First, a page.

Hey y’all, The Raw Story interviewed me this afternoon in response to picking up my last blog post. Check it out!
The following was a monologue I submitted for a student-run performance at Duke. I was going to write a blog piece on this issue, but felt that it would be better to keep it in its original form:
Having a visible disability is like shark bait for ignorant people lacking scruples. I swear, the mere sight of crutches is like blood in the water. Having lived with a disability all my life, I’ve learn to accustom myself to the inevitable stares or occasional questions, but the days I dread are the ones in which I’ve accidentally crossed paths with someone who’s decided that I am the perfect opportunity to exemplify God’s power to heal. On the spot. I’ve been taught to handle it with grace with a polite smile and nod and move about business as usual. However, there’s no manner guidebook for actually being prayed on. I don’t me for. I mean on…
I must have been 15 and my brother and I were off on a routine trip to visit dad for school vacation. He and my mother, feeling that it was a more efficient way to handle the pre-flight business, sat me at a bench outside the security checkpoint while they headed up one floor to check in the luggage. From the corner of my eye I glanced at the woman and her elderly mother cooing to a stroller in soft Spanish and proceeded to wait to my cue to move to get in line. Shortly thereafter, my mother and brother returned to collect me and as I stood from the bench, the woman approached my mother.
“May we pray with your daughter?” The woman asked. No stranger to such inquires at this point, my mother mumbled “Sure”, and motioned for me to follow her. Poor mom. I am sure she never would have consented if she had paid proper attention to the usage of prepositions but the next thing I knew I was caught in what can only be described as a quite unholy prayer sandwich. The woman and her mother placed one hand on my back and one on my chest and right there, in the middle of the Ft. Lauderdale airport, began to feverishly pray on my body for Jesus to heal me. Between shouts of JESUS CRISTO! and HEAL HER FATHER GOD! their bodies shook violently, as if wracked by father, son, and holy ghost all at once. I looked at my mother’s sheet white face and mouthed “MAKE. THIS. STOP.” She looked helplessly on, unsure how to make the scene come to a swift end without seeming rude just gave me an apologetic shrug. I finally had to bite my lip to keep from laughing, as did my brother, because things had reached level of Salvador-Dali absurdism. Once the incident passed, we made our way to the gate without saying a word, collectively too stunned to believe that yes, that really just happened.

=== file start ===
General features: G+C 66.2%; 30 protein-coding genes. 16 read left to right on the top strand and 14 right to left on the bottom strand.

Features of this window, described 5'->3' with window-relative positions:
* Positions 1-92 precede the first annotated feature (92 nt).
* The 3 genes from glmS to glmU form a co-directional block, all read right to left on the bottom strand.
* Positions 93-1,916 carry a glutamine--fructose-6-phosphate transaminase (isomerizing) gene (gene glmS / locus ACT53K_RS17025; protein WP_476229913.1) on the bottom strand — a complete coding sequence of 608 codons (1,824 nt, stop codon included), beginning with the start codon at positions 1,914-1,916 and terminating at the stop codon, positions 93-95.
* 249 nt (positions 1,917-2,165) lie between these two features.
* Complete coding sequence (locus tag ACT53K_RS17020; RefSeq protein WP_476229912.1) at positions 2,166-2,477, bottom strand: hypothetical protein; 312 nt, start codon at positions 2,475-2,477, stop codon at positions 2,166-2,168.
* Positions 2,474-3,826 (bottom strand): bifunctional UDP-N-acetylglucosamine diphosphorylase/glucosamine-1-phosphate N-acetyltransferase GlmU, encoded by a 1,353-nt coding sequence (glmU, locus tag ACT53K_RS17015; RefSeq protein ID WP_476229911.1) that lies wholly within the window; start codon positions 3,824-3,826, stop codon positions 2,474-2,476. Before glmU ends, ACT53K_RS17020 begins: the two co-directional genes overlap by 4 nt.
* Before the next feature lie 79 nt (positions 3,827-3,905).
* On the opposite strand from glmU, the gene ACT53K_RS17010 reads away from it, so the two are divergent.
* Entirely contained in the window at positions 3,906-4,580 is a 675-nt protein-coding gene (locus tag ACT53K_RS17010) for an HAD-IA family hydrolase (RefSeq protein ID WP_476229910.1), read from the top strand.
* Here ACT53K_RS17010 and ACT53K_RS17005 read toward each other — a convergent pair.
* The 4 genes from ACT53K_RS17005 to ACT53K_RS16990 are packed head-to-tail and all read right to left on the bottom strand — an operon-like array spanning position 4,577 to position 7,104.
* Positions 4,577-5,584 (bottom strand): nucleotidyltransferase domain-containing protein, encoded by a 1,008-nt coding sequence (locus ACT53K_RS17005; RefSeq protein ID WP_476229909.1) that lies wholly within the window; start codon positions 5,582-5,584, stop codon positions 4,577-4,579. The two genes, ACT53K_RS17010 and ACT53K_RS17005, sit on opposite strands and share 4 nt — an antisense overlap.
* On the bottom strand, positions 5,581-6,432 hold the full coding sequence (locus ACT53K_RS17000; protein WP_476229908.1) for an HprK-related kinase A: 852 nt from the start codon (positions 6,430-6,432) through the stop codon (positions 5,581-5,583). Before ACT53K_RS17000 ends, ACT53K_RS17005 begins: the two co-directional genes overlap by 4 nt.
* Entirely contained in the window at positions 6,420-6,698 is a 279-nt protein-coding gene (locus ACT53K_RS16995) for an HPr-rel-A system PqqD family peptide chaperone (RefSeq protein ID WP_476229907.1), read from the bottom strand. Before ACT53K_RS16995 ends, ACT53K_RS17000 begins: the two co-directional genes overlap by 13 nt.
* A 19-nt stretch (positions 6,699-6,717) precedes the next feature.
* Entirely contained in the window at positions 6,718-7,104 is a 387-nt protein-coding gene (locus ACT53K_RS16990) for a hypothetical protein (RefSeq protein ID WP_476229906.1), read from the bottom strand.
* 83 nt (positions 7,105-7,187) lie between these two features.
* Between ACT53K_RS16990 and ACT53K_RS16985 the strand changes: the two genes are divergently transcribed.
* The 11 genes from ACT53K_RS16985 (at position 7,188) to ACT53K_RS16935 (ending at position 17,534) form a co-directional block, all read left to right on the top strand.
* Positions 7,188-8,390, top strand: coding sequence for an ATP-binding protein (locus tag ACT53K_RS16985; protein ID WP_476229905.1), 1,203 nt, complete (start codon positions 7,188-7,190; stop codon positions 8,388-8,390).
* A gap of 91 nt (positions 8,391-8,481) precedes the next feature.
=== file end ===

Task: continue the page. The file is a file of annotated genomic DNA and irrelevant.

Did I ever tell you that it really just happened more than once? More than once. So there I was with mom and my stepfather this time, wearily making it to the parking lot with our luggage yet again at the Ft. Lauderdale airport. What IS it about the fucking Ft. Lauderdale airport? The man pushing out luggage cart stopped at our car and asked my mom (because why ask my consent, right?) if he could pray. My stomach turned. Oh no, not again. At a loss of what to do she nodded-MOTHER, NO!-, and he approached with the same caution one would approach a frightened dear and asked if I believe in prayer. I choked out a yes and picked a spot on the pavement to stare at and waited until it was over. He held out his hands and prayed for God to heal me, but with the added twist and flourish of asking God to take the Devil’s hands off me.
I spent the ride home yet again in stunned silence, not from shock and mild hilarity, but from stunned humiliation. At least he didn’t actually touch me this time…
Though Individually uncomfortable and at times, even amusing, these incidents collectively have left scars on me as real as the ones on my body. Rather than heal me as they intended (and you know the old maxim about good intentions), they helped break my self-esteem. They brought forth questions I’ve sought to stifle, questions that repeat in my head with sadistic rhythm when I’m out in public. Do I really seem that broken to people when I walk out the door? Does my body project a fate seem so grim that I actually need saving? Every once in a while I have to actively remind myself that what happened to me was an objective case of a genetic splicing error-not the Devil’s handiwork.